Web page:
Breaking the Bias for Women in Security
If you haven’t heard yet, the theme of this year’s International Women’s Day is “breaking the bias.” So, I wanted to take a few minutes to share my thoughts on this year’s theme as well as my thoughts on women in the security industry more generally.
I’ve been in the security industry for 27 years, first with the U.S. Secret Service where I worked my way up from unpaid intern to Chief Research Psychologist, then starting my own security firm, SIGMA Threat Management, specializing in threat assessment and threat management, and now as Executive Director for Ontic’s Center of Excellence, providing training, consulting, and thought leadership in threat assessment and protective intelligence.
Within federal, state, and local law enforcement agencies, and in corporate security departments and private security firms, we often see more men than women – sometimes a LOT more men than women. When I was part of the Secret Service, 80% of the agents were male, and only 20% female. I believe the ratio has gotten better over the past decade, with more women joining the agency – but there is still room for improvement.
One way we can #BreakTheBias is simply by encouraging more women to pursue careers in security and law enforcement. Here are three things that we, as women in security, can do:
- Share your story about how we got into security or law enforcement in the first place. I don’t know about you, but growing up I had never considered security or law enforcement as a career path. The only real model I had was Charlie’s Angels (the TV series). They were billed as women who made it through the police academy but were assigned boring desk jobs and so they left. Sharing our security “origin stories” through conversations with young women we know, or posted on social media, etc. can help inspire girls and young women to consider doing the same.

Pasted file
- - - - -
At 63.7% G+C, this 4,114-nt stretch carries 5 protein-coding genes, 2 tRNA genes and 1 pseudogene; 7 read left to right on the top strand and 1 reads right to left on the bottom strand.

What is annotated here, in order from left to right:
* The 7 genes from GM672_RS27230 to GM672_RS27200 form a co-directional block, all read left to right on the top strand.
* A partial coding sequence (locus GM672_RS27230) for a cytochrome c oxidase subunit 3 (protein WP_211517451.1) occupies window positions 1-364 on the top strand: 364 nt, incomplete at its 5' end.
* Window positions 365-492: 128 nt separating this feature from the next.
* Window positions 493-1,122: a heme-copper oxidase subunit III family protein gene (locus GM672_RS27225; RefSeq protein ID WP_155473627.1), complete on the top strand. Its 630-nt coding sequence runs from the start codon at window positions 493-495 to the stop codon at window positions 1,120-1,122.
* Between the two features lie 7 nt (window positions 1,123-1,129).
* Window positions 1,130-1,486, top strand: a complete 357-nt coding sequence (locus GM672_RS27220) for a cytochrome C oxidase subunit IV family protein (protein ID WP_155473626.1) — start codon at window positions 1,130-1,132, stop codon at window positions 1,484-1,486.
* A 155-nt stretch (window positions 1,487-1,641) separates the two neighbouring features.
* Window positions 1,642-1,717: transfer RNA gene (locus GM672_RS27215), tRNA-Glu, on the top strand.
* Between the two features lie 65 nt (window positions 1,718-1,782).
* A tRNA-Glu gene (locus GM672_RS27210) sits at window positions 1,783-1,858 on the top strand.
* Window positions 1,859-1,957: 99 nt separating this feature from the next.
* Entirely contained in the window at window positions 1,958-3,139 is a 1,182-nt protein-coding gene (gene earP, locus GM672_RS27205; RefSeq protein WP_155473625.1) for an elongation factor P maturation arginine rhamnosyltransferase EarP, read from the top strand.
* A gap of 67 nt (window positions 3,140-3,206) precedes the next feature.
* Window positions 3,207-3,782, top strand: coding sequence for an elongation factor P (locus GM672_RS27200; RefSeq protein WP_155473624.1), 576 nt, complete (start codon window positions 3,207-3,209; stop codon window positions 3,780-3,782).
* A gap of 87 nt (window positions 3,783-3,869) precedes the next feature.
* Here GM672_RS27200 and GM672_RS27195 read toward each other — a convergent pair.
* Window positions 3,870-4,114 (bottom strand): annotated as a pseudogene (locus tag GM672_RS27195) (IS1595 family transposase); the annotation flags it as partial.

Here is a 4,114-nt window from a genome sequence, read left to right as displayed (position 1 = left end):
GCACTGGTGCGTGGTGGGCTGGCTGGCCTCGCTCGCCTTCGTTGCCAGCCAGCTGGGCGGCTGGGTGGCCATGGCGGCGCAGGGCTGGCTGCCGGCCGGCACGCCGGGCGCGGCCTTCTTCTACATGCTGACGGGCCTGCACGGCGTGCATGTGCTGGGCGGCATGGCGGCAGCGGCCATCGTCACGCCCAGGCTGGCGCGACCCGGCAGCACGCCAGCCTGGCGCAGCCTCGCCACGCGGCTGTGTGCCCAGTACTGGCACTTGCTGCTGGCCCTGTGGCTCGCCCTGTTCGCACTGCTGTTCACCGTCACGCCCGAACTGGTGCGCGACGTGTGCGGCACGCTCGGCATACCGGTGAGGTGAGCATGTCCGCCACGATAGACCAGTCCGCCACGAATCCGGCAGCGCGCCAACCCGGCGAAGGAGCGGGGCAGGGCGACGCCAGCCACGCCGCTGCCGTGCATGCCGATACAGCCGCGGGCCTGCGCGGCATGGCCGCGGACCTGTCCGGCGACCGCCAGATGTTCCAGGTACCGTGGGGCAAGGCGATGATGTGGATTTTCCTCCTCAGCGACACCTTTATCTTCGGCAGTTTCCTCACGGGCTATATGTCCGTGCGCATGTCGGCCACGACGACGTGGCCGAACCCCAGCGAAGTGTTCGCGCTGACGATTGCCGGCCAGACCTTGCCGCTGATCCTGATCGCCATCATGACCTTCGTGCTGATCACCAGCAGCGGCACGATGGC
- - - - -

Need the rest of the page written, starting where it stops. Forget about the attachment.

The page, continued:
- Offer to do a career talk at your high school or college, to help educate young women and men about careers in security. Talk about the full range of positions that exist beyond special agent or officer. I was well past college before I even thought about a possible career at the Secret Service and it was because of encouragement from a woman I met at a professional conference, who already worked at the Secret Service and encouraged me to apply.
- Look for and share vacancy announcements about positions in security far and wide. Whether it be on your social media channels, with your alma maters, or with the daughters of your friends.
Throughout my security career I have found it immensely helpful – and just plain fun – to have other women in the field that I could ask questions, get tips from, joke with, have as a running partner, grab a cocktail with, etc. I believe the field of security has benefitted immeasurably from having more women across a range of positions and I look forward to seeing our numbers continue to grow.
Speaking of the subject, at the end of this month, stay tuned for the launch of Ontic’s Women in Global Security podcast series as part of the Ontic Center for Protective Intelligence Podcast. I’ll be sitting down with women across a range of identities, professions and expertise to talk about their journeys as fearless women in our industry. Interested in joining? Be sure to reach out to me at email@example.com.
Marisa Randazzo was recently selected as an honoree in the SIA Women in Security Forum Power 100. Learn more here.